In the February strike, the CIA assessed that a bomb may have struck one of the shell stacks, punched through and detonated in the ground beneath it. Some rounds were possibly destroyed, but little or no burn damage was caused. According to CIA tests, approximately 560 rounds may have fallen from the stack into the bomb crater, possibly damaging some shells and causing the mustard agent to leak.

Using the premise that leaks did occur, the special assistant’s office and the CIA initiated modeling efforts to determine any possible exposure hazard. The CIA developed the source characteristics for the models by establishing what agent was released, how, how much, and at what rate. Modelers deliberately chose numbers that assumed the highest possible amount of released agent consistent with U.N. discoveries at Fallujah and Ukhaydir. In doing this, they ensured that it would be extremely unlikely for future inspections to discover more mustard was released than what was modeled. Another aspect of this conservative approach was to ignore the effects that normal decay or exposure to light might have in minimizing the extent of the exposure area.

"We employed four weather models and two dispersion models and accounted for wind as a factor in chemical warfare agent movement," said Graf.

Four different weather models were used to derive detailed information about conditions around Ukhaydir during the periods in question. This information was plugged into two different transport/diffusion models to assess the possible spread of the mustard agent. In addition to the weather data, the transport/diffusion models used the source characterization data developed by the CIA and dosage information.

Dosage is defined as concentration integrated over a specific period of exposure. The DoD used the "general population limit" to model the area of potential exposure. The general population limit is the concentration below which the general population, including children and the elderly, could remain indefinitely with no effects. The general population limit dosage for mustard is 0.432 milligrams/minute per cubic meter of air.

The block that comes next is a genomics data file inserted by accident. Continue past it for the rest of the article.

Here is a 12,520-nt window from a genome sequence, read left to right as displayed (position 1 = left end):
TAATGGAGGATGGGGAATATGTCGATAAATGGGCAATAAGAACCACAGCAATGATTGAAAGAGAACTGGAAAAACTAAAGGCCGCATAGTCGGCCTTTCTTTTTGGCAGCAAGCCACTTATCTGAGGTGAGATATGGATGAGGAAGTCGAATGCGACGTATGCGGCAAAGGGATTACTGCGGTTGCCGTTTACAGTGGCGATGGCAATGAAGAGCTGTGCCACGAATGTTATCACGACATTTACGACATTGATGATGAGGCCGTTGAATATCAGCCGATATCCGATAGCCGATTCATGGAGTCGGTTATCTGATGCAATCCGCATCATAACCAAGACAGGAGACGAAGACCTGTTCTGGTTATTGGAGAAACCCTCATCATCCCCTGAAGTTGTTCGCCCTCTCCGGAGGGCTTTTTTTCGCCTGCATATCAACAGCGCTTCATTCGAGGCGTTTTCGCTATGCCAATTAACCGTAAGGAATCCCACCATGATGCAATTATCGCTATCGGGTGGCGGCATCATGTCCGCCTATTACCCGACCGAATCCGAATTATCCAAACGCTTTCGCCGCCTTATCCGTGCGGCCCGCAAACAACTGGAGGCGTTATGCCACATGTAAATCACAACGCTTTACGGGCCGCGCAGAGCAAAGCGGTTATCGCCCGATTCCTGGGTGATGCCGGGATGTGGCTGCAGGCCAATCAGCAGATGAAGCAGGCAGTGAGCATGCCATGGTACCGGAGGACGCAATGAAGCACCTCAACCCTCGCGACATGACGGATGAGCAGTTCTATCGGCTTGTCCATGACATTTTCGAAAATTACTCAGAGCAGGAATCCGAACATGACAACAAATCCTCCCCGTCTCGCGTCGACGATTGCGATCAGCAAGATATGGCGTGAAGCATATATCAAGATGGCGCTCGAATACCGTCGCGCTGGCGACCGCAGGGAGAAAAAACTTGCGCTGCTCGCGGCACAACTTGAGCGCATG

The hazard areas for Ukhaydir were created by running three different combinations of weather and diffusion simulations. The results of the three runs were overlaid to create a composite hazard area. The outer perimeter of this hazard area represented the possibility for exposures above the general population limit. This perimeter did not exceed 125 kilometers distance from Ukhaydir, making it unlikely that U.S. service members, located several hundred kilometers away, were exposed.

In 1999, the CIA revisited the evidence and modified their assessments. They no longer considered the January 20, 1991, airstrike and bunker fire a case for mustard release and included a description of five possible locations and times as possible explanations for the burned rounds found at Fallujah. They further assessed that the February attack was unlikely to be responsible for damage to shells due to the lack of damage evidence collected during UNSCOM inspections. However, as they still assess that the damaged rounds at Fallujah were stored at Ukhaydir during the two coalition airstrikes, it is impossible to say that the damage didn’t occur at Ukhaydir.

Without additional evidence, the case narrative concludes, it is not possible to resolve the issue of mustard release from Ukhaydir to a certainty. However, even if a mustard release occurred, the modeling conducted in 1997 demonstrates that the hazard area was located far from U.S. forces.

"This investigation remains open," said Graf. "Anyone with new or additional information should call the direct veterans’ hotline at (800) 497-6261 or write via e-mail at"